Opinion | Abolish Section 230 and start to clean up the Internet and society
Grand Enterprise Initiative
Forgive me while I step outside of my usual narrow focus on Grand County business and economics as I urge a complete overhaul of social media on the Internet.
And yet, well, wait a minute, social media and the internet are also integral to the happenings and function of our economy here in Grand County even if the overall scope of them is much, much larger than Grand County. Just think of how often my children and teens, and probably many other local children, teens and adults, are on TikTok. There’s talk of banning TikTok, proposed by one of our own federal senators, Michael Bennett.
Banning TikTok might result in widespread mental health issues in Colorado and the nation as withdrawal sets in, but I think that proposal is just a small step in the right direction that really misses the whole point.
TikTok is just a symptom of the bigger problem: That the internet and social media are a cesspool of lies, fake content and “reality” that isn’t real. The United States has a law that allows it to be that way. It’s called Section 230 of the Communications Decency Act, a misnomer if I’ve ever heard of one.
As stated in articles in the online magazine Slate, which I am using here but is echoed in many other places, this one law opened the floodgates for a free-for-all online.
Section 230 is frequently referred to the law that one law professor has classified as containing “the 26 words that created the Internet.” The words read: “No provider or user of an interactive computer service shall be treated as the publisher or speaker of any information provided by another information content provider.”
This single sentence establishes a baseline of protection for Internet platforms from being held liable for things published by their users. This is why Section 230 is widely regarded as the law that permitted the Internet as we know it today – Facebook, Twitter, Wikipedia, Reddit and TikTok, filled with user-generated content — to thrive.
Why do they thrive because of this language? Because they can’t be reasonably sued or held liable for false and defamatory content on their sites if it is posted by someone else. In other words, they can publish most anything, no matter how scurrilous or false, and get away with it.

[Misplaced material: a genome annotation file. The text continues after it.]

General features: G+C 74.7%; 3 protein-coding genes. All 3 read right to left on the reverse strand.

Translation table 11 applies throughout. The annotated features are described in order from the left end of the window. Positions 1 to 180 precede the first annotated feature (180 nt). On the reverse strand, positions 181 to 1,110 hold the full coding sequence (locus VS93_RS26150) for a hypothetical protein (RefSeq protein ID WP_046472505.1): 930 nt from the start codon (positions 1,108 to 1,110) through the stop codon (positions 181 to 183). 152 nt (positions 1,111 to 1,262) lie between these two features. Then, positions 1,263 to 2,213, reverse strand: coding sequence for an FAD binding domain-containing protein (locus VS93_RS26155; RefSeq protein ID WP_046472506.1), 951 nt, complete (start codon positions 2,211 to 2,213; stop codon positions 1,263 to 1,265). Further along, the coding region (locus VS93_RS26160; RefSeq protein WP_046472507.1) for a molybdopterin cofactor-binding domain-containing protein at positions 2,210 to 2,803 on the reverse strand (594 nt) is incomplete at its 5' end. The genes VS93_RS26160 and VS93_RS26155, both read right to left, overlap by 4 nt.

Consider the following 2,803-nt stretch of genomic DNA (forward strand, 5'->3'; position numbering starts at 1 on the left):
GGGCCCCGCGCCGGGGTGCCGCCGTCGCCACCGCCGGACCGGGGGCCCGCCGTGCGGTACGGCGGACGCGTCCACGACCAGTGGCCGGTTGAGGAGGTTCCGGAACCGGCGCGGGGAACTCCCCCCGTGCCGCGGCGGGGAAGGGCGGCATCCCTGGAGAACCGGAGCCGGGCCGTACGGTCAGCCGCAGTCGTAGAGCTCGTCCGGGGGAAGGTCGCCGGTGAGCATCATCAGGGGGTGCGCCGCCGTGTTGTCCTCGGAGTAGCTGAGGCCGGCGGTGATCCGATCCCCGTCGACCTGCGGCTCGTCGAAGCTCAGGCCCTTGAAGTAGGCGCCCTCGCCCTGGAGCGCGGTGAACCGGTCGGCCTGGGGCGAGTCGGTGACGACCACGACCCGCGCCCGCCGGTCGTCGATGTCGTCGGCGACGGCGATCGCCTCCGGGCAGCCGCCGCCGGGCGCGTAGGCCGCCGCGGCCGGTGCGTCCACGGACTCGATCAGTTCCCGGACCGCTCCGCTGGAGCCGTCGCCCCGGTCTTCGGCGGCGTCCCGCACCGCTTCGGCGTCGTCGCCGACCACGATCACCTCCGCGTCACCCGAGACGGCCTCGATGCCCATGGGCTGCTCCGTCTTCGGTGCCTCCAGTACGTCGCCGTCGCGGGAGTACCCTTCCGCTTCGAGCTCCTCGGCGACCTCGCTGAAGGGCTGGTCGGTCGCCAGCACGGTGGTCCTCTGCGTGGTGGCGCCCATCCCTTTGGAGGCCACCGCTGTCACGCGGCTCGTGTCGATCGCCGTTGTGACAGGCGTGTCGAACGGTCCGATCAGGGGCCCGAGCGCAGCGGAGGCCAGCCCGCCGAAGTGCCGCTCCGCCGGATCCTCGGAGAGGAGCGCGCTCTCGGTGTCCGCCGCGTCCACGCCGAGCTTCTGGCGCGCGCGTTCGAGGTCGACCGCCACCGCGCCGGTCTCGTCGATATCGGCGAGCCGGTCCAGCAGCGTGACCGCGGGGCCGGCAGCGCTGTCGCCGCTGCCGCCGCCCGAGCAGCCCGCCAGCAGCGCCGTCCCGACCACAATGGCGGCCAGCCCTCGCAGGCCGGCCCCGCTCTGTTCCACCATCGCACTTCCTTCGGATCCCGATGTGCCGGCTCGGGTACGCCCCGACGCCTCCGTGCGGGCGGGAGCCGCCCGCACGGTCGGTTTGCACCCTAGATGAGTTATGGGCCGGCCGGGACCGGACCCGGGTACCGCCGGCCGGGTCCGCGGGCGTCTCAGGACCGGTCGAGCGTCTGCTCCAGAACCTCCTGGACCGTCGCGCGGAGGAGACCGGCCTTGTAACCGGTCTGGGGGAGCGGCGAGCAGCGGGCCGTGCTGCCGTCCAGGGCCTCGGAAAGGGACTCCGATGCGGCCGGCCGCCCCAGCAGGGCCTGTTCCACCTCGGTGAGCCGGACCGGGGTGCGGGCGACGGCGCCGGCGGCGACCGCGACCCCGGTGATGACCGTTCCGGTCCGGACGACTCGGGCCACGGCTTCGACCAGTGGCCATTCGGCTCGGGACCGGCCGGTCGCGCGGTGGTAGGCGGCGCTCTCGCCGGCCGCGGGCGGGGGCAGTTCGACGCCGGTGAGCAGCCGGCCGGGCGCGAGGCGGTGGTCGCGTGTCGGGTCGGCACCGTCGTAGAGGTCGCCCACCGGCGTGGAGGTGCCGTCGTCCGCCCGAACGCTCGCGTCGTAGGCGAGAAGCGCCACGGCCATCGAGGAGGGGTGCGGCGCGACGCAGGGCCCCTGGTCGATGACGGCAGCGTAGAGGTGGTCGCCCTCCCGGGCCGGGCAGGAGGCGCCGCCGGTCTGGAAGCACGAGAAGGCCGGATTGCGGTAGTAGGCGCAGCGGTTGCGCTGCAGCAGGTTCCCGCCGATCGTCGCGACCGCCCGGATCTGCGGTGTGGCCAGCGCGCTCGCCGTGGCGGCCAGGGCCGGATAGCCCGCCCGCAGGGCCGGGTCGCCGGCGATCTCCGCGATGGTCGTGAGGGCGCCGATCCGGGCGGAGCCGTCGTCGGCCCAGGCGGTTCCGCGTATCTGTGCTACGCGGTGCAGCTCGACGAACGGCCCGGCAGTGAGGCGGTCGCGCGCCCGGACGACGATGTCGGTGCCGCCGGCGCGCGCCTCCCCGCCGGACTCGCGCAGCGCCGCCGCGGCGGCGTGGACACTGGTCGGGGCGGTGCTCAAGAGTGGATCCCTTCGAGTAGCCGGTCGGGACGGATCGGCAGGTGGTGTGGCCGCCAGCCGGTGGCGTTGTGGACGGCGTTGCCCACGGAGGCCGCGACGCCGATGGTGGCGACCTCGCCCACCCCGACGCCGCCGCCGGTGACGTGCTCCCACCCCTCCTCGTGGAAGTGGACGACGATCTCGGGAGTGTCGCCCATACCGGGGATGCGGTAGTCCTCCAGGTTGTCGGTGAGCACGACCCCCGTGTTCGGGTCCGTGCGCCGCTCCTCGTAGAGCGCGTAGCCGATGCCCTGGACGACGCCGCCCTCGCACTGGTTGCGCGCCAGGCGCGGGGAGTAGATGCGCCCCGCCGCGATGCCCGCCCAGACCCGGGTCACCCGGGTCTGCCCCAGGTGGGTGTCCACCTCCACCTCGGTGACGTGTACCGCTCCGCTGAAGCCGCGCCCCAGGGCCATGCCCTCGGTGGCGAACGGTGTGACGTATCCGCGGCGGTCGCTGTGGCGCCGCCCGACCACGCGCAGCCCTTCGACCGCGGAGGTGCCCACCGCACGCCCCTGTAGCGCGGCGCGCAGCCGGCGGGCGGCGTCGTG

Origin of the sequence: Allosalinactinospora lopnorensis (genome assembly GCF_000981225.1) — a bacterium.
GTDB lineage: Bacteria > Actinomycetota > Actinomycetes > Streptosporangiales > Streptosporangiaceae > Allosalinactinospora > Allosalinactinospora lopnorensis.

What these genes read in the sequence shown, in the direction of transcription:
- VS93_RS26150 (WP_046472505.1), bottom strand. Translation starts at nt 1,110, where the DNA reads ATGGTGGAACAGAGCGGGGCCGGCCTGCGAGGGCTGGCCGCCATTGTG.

If I were to write in the next sentence that some hated enemy of mine was a communist with deviant sexual proclivities, and who was also a thief, then this newspaper and I could be sued to high heaven. And if what I wrote or claimed was false, then I and the newspaper would lose that lawsuit and we’d go broke. (The ultimate defense of libel is if the defamatory statements are true.)
But if I were to write and assert the same things on a social media platform, and if my 12 million (kidding) followers picked it up and shared it broadly, I and the platform would be free of any liability. There’s not even a legal obligation for me or the platform to try and be fair and share the other side of my assertions.
And this, I assert, is why the great internet is a cesspool of lies, disinformation and hate. It’s basically a way of communicating that enables and allows rampant rumor mongering, innuendo and outright lies. It doesn’t just enable it, it encourages it. As any Internet marketer will tell you, it’s the fantastical lies and outrageous and false assertions that generate the most clicks and followers. Those clicks and followers translate into advertising income for these platforms.
So I’ll say it here: Abolish Section 230 and force social media platforms to be considered as publishers (which they are) and not just as an “interactive computer services.”
Yes, it may cost Facebook, Twitter, TikTok and all those other platforms more money as they truly moderate and edit their content like any other publisher. But last I heard, the owners of those platforms aren’t exactly poor.
Patrick Brower is the Enterprise Facilitator for the Grand Enterprise Initiative. He provides free and confidential business management coaching for anyone who wants to start or expand a business in Grand County. He can be reached at 970-531-0632 or at firstname.lastname@example.org.
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